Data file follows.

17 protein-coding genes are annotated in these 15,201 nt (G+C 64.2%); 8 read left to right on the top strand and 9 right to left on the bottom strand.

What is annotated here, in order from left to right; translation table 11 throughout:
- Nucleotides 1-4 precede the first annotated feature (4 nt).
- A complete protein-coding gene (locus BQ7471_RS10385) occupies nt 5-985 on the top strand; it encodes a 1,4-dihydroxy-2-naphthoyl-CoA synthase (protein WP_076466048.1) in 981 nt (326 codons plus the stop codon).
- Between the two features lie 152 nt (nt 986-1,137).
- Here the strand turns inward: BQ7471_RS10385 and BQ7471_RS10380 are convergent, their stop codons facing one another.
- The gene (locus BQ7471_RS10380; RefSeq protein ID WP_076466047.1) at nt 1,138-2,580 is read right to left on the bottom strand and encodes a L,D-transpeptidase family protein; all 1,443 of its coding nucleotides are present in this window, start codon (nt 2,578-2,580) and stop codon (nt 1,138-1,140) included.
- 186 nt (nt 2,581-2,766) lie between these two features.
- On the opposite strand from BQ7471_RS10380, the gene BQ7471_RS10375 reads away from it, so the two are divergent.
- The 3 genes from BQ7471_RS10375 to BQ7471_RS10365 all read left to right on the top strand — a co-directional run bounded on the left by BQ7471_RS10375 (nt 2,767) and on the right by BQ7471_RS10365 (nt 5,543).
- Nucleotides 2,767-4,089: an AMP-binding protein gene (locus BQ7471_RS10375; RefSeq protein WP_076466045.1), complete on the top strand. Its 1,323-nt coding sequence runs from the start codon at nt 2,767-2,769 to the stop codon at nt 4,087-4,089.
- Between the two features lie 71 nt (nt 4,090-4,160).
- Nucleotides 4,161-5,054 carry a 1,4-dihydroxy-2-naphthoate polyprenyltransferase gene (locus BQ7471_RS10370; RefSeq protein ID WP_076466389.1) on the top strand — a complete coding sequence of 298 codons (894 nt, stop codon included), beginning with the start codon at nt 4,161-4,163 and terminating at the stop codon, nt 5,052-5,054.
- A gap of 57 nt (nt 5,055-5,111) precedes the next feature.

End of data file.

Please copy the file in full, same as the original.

17 protein-coding genes are annotated in these 15,201 nt (G+C 64.2%); 8 read left to right on the top strand and 9 right to left on the bottom strand.

What is annotated here, in order from left to right; translation table 11 throughout:
- Nucleotides 1-4 precede the first annotated feature (4 nt).
- A complete protein-coding gene (locus BQ7471_RS10385) occupies nt 5-985 on the top strand; it encodes a 1,4-dihydroxy-2-naphthoyl-CoA synthase (protein WP_076466048.1) in 981 nt (326 codons plus the stop codon).
- Between the two features lie 152 nt (nt 986-1,137).
- Here the strand turns inward: BQ7471_RS10385 and BQ7471_RS10380 are convergent, their stop codons facing one another.
- The gene (locus BQ7471_RS10380; RefSeq protein ID WP_076466047.1) at nt 1,138-2,580 is read right to left on the bottom strand and encodes a L,D-transpeptidase family protein; all 1,443 of its coding nucleotides are present in this window, start codon (nt 2,578-2,580) and stop codon (nt 1,138-1,140) included.
- 186 nt (nt 2,581-2,766) lie between these two features.
- On the opposite strand from BQ7471_RS10380, the gene BQ7471_RS10375 reads away from it, so the two are divergent.
- The 3 genes from BQ7471_RS10375 to BQ7471_RS10365 all read left to right on the top strand — a co-directional run bounded on the left by BQ7471_RS10375 (nt 2,767) and on the right by BQ7471_RS10365 (nt 5,543).
- Nucleotides 2,767-4,089: an AMP-binding protein gene (locus BQ7471_RS10375; RefSeq protein WP_076466045.1), complete on the top strand. Its 1,323-nt coding sequence runs from the start codon at nt 2,767-2,769 to the stop codon at nt 4,087-4,089.
- Between the two features lie 71 nt (nt 4,090-4,160).
- Nucleotides 4,161-5,054 carry a 1,4-dihydroxy-2-naphthoate polyprenyltransferase gene (locus BQ7471_RS10370; RefSeq protein ID WP_076466389.1) on the top strand — a complete coding sequence of 298 codons (894 nt, stop codon included), beginning with the start codon at nt 4,161-4,163 and terminating at the stop codon, nt 5,052-5,054.
- A gap of 57 nt (nt 5,055-5,111) precedes the next feature.